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hundred persons directly employed in catching
and curing the fish; while the whole outlay
for boats, seines, curing-cellars, &c., was
estimated at nearly half a million sterling. A
seine, with its boat complete, costs as much
as seven or eight hundred pounds. There is
a curious mode adopted of dividing the
produce. Supposing the exact value of the
capture to be ascertained, this is divided into
eight equal parts; one part goes for the boat,
or is reckoned as interest on its original cost;
three other parts go for the seine, as interest
in like manner; and the remaining four parts
as wages or earnings for the men. There is
an attendant boy, who renders sundry bits of
service, for which he is rewarded in an
intercalary sort of way: he is entitled to the
pilchards which happen to fall into the sea as
the nets are drawn; and to secure them he is
furnished with a bag-net, fixed to the end of
a rod. When the take is large, the men's
share may amount to something respectable.
Sometimes, the shoals have been enormous.
Mr. Yarrell speaks of one particular occasion
when twenty-two hundred hogsheads of
pilchards were caught in one seine at
one time; and Borlase, in earlier times,
recorded a haul of three thousand hogsheads.
Estimates vary from two thousand five
hundred to three thousand five hundred as
the number that would fill a hogshead.
Taking a medium between these two numbers
we arrive at the astounding total of nine
millions of pilchards as having been taken at
one haul. An instance has been known of
ten thousand hogsheads having been taken
in one single grab in one day a mighty
increase, certainly, in the available food for the
catchers or for those to whom the catchers
sold; for although a pilchard is but a humble
affair, thirty millions of pilchards become
in the aggregate rather a substantial fact.

Then comes the curing a rare busy
scene. The boats row speedily to land, and
deposit their cargoes. The fish, such as are
not wanted for immediate consumption in the
fresh state, are taken to the curing cellars.
Here they are arranged in rows, with salt
between: eight bushels of salt to the
hogshead. The pilchards thus remain a month;
after which time they are packed in
casks, in regular layers, and pressed down
closely; the pressing is continued until the
casks are quite full, and then the cask-heads are
fastened down. The oil of the pilchard is by
this time, to a considerable extent, pressed
out. Much of the salt can be used a
second time; and after this it forms a capital
manure. The pressure upon the fish in the
hogshead is produced by a weighted lever
acting upon a block or stone placed upon a
circular board on the fish. A hogshead of
pilchards pressed and packed in this way
will weigh somewhat under five hundred
pounds; and there will be three or four
gallons of oil pressed from them, worth four
or five shillings. This oil is no great treasure;
still it will always find a market, and it
assists in rendering the pilchard fishery
profitable. The oil is used in the manufacture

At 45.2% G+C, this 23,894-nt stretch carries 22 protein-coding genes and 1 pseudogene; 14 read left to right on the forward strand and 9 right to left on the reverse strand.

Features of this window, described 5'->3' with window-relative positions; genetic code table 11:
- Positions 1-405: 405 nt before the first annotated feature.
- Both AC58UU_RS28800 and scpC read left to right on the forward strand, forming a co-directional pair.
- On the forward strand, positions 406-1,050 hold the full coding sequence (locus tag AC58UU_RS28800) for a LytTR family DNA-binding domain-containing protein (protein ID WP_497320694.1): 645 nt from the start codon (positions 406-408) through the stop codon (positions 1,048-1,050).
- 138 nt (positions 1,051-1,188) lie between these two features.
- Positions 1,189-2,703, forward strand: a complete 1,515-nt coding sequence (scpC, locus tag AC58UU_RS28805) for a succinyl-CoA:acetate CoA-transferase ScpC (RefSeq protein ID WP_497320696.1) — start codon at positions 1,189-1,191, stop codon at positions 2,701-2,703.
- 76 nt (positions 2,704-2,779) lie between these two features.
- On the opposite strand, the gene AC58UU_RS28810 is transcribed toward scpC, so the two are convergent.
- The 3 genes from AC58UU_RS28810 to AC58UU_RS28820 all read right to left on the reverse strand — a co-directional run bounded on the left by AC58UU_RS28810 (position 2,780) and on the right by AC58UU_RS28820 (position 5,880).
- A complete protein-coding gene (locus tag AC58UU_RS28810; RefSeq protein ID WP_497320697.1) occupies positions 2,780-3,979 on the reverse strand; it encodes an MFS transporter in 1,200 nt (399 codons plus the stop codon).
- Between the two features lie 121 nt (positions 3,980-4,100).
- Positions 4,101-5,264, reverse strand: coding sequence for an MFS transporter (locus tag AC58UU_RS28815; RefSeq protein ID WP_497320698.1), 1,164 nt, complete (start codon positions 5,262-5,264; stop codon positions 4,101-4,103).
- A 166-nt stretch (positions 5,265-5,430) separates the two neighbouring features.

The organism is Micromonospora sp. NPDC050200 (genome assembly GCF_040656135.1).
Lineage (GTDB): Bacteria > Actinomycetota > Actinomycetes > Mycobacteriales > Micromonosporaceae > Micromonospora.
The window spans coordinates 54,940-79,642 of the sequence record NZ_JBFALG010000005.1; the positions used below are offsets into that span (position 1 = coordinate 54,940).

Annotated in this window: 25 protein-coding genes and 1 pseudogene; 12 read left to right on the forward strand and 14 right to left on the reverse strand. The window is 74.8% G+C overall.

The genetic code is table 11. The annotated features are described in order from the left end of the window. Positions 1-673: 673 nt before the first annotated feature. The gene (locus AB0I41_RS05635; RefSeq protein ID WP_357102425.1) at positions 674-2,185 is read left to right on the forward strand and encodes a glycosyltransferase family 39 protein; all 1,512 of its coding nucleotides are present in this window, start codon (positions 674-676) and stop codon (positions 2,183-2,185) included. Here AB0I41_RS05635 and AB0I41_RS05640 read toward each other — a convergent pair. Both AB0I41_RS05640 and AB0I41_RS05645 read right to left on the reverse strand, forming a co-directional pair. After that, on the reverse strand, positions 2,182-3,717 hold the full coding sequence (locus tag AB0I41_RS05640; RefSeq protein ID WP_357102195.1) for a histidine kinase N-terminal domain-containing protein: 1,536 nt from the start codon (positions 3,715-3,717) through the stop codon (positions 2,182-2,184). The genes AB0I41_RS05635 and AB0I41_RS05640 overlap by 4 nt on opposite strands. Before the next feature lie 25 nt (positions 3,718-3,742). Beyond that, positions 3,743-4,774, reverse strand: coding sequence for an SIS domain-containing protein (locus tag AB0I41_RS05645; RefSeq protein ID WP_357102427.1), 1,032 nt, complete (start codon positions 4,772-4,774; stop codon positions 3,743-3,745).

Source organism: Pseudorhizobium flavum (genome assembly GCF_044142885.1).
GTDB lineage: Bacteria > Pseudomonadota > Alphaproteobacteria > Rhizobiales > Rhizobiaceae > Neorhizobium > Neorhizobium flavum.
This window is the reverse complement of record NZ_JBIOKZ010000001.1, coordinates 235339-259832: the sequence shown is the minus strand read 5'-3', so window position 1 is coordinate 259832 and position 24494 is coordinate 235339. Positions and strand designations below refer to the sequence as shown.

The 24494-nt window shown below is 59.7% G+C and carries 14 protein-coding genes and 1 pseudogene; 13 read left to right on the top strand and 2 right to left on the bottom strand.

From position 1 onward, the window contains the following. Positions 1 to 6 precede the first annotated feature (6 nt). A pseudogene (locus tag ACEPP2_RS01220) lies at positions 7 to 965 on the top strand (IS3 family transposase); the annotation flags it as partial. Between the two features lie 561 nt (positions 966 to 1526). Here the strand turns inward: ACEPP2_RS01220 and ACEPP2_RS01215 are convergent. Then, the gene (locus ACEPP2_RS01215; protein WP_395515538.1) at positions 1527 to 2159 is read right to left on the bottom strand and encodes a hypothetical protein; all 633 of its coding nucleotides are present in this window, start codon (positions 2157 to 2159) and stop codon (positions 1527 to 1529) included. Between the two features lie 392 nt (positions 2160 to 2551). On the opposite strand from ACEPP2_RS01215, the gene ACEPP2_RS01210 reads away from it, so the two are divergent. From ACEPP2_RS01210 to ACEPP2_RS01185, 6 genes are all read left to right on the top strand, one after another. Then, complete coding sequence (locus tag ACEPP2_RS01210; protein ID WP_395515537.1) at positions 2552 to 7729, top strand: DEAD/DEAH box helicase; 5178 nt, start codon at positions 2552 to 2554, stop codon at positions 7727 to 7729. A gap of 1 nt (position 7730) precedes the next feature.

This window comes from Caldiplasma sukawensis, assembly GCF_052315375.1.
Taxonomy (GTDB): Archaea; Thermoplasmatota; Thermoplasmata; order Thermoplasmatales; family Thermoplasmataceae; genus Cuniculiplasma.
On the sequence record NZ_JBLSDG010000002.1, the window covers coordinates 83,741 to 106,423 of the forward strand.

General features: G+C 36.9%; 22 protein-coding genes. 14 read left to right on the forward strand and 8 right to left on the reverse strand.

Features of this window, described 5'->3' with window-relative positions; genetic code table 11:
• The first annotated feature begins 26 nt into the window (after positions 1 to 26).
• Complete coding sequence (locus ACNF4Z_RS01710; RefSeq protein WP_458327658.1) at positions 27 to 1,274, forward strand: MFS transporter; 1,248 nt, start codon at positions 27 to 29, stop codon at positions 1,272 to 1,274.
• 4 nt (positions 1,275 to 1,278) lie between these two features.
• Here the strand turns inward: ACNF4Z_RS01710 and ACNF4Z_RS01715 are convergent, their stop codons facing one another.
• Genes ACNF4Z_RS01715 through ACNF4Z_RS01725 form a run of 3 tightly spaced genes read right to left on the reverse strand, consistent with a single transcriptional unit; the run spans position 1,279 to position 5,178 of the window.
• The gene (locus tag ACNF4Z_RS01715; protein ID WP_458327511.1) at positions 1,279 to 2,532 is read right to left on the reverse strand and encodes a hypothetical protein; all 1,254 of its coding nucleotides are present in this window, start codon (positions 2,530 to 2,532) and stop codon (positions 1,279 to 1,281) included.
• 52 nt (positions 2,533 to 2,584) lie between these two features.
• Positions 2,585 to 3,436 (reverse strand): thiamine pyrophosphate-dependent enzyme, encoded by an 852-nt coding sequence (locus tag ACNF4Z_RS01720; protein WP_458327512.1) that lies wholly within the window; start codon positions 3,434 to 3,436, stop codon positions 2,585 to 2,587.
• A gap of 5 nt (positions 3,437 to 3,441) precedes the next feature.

of cart-grease, and for many purposes similar
to those wherein the commonest whale oil is
employed. Attempts have been made to
purify it, and render it serviceable to curry
leather; but, the attempts have not met with
much success.

The Cornishmen having caught their
pilchards; eaten some; disposed of others in a
fresh state to their neighbours; squeezed the
rest; sold the oil obtained by the squeezing;
and prepared their filled hogsheads in a proper
way; what becomes of the hogsheads and
their contents? Pilchards, like prophets,
gain little honour in their own country.
They are sent abroad, and have been so sent
at least since the time of Queen Elizabeth;
for an act passed in her reign states that
"No stranger shall transport beyond seas any
pilchard or other fish in cask, unless he doe
bring into the realme, for every six tunnes,
two hundred of clap-boord fit to make cask,
and so rateably, upon paine of forfeiting the
said pilchard or fish." This clause was
probably introduced on account of the great
scarcity of timber in Cornwall. The two
best customers for salted and barrelled
pilchards are: first, the slave-owners of the new
continent, and the free blacks, among whom
the pilchards are eaten in considerable
quantities; secondly, the Roman Catholic
countries in the Mediterranean, where pilchards
may be eaten on fast days without danger to
the soul.

REMEDY.

I WAS drooping, I was grieving,
O'er life's ills, a hideous train;
All, I said, is but bereaving;
All is loss without a gain!

There is not one stable blessing
For our weak and sinful clay:
In the moment of possessing
Every joy is snatched away!

Suddenly there came a splendour
Richly gushing from the skies;
As a Maiden, bright yet tender,
Streamed upon my wondering eyes.

"Cease," she said, "thy strain of sorrow!
Mortal, turn thy looks on me!
I am daughter of To-morrow,
And my name is Remedy!

"Nothing is, that is without me;
I was present at the birth
Of the Universe about me;
Mine is Heaven; mine is Earth!"

"Sphere," I cried, "sublime of action!
Yet a doubt suspends my breath:
For disgrace, despair, distraction,
What thy cure?" She answered, "Death!"

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